However, after three to four years, Naw Di learned that she needed to speak up for herself if she wanted to become a thriving member of society, so she now always responds whenever someone bullies her. As Naw Di illuminated, although ultimately achievable, overcoming obstacles as a refugee in America often requires hard work and commitment to success.
Linda Evans, the founder and chair of the U.N. Association Dallas Chapter Committee on Refugees, said, “[refugees] are not what many people perceive to be helpless, downtrodden people. They are resourceful, they are resilient, they are hardworking and they have a strong motivation to contribute to the communities where they are resettled.”
Trump’s Executive Order and the Aftermath
On Jan. 27, Trump issued the “Executive Order: Protecting the Nation from Foreign Terrorists’ Entry into the United States.” This decree suspended all refugees for the next 120 days so that the current administration could examine its policies. It also placed an indefinite ban on Syrians and a 90 day travel ban on citizens from seven “terror-prone” nations: Iran, Iraq, Libya, Somalia, Sudan, Syria and Yemen.
Trump has also capped the number of refugees for 2016-2017 to 50,000, a significant decrease from Obama’s goal of 110,000. However, supporters of the ban have compared Trump’s value to that of Obama’s in 2013-2014, which was approximately 70,000.
Those in favor of the ban, such as Texas Senators John Cornyn and Ted Cruz, argue that the restrictions allow for an increased vetting process. In a statement posted on his website, Cruz said that “I commend President Trump for rejecting Obama’s willful blindness, and for acting swiftly to try to prevent terrorists from infiltrating our refugee programs. In contrast to the hysteria and mistruths being pushed by the liberal media, President Trump’s executive order implements a four-month pause in refugee admissions so that stronger vetting procedures can be put in place.”
On the other hand, others such as Hockaday senior and chair of the Student Diversity Board, Sahar Massoudian oppose this ban.
“Especially the fact that I am a dual-citizen that was for me living in America one of my big connections with Iran,” Massoudian said. “It is not the ban itself, but the fear that two days later I won’t know what will happen with these executive orders being handed out like crazy.”
On Feb. 1, while at the gym, Massoudian looked up from the treadmill toward the television, on which newscasters reported an imminent war with Iran. Massoudian almost broke down crying. She thought about her Iranian uncle, who has lived in the United Kingdom for the past few years. His daughter recently had a son in the U.S., and now as a result of the ban, he cannot travel to see his new grandson. With tears forming in the corners of her eyes, Massoudian asked in a shaky voice, “What have the people done to deserve this?”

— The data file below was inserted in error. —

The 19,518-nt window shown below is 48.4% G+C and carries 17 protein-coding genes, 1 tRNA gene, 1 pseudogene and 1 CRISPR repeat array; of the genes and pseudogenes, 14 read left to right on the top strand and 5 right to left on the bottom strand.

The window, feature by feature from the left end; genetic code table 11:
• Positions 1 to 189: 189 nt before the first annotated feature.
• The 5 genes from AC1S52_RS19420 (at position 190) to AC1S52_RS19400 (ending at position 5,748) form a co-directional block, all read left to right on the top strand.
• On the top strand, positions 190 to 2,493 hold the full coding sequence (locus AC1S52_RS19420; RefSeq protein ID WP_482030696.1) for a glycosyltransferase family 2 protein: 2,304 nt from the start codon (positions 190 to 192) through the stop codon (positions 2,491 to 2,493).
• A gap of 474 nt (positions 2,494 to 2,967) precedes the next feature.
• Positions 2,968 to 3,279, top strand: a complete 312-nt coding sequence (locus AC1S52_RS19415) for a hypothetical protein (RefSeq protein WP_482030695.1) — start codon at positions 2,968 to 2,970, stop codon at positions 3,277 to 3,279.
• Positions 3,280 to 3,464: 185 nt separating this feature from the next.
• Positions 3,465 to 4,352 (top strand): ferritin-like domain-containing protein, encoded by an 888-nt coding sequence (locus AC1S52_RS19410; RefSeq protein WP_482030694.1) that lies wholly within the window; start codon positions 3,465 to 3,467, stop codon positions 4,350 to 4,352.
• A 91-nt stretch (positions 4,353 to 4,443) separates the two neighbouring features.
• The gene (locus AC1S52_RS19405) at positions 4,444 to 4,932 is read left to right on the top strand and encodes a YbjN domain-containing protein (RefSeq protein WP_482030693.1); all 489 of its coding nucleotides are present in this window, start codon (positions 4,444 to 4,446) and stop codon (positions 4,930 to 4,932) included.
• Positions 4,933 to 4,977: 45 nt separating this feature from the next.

Former President Barack Obama designated the seven nations restricted under the executive order as “countries of concern” and placed limited travel regulations on these nations. However, Trump escalated these actions through his executive order.
More notably, Trump excluded Egypt, Lebanon, Saudi Arabia and the United Arab Emirates, all of which have citizens involved in the 9/11 attacks. Critics and ethics lawyers question this decision since the first section of the executive order directly refers to halting terrorism similar to that of 9/11. Many wonder whether Trump deliberately omitted these nations from the ban due to his business interests there.
For example, in an interview with CNN, Richard Painter, the chief ethics lawyer in the George W. Bush administration, noted, “Somalia is on the list, but Saudi Arabia is not. People from Somalia are going to say that’s arbitrary. And one of the factors, people are going to say, is the president does business with Saudi Arabia but not Somalia.”
Although the exclusion of certain countries has raised questions due to Trump’s business interests, the legality of the executive order may raise more concerns. In a joint statement, 16 Democratic state attorney generals stated that they “condemn President Trump’s unconstitutional, un-American and unlawful Executive Order and will work together to ensure the federal government obeys the Constitution.”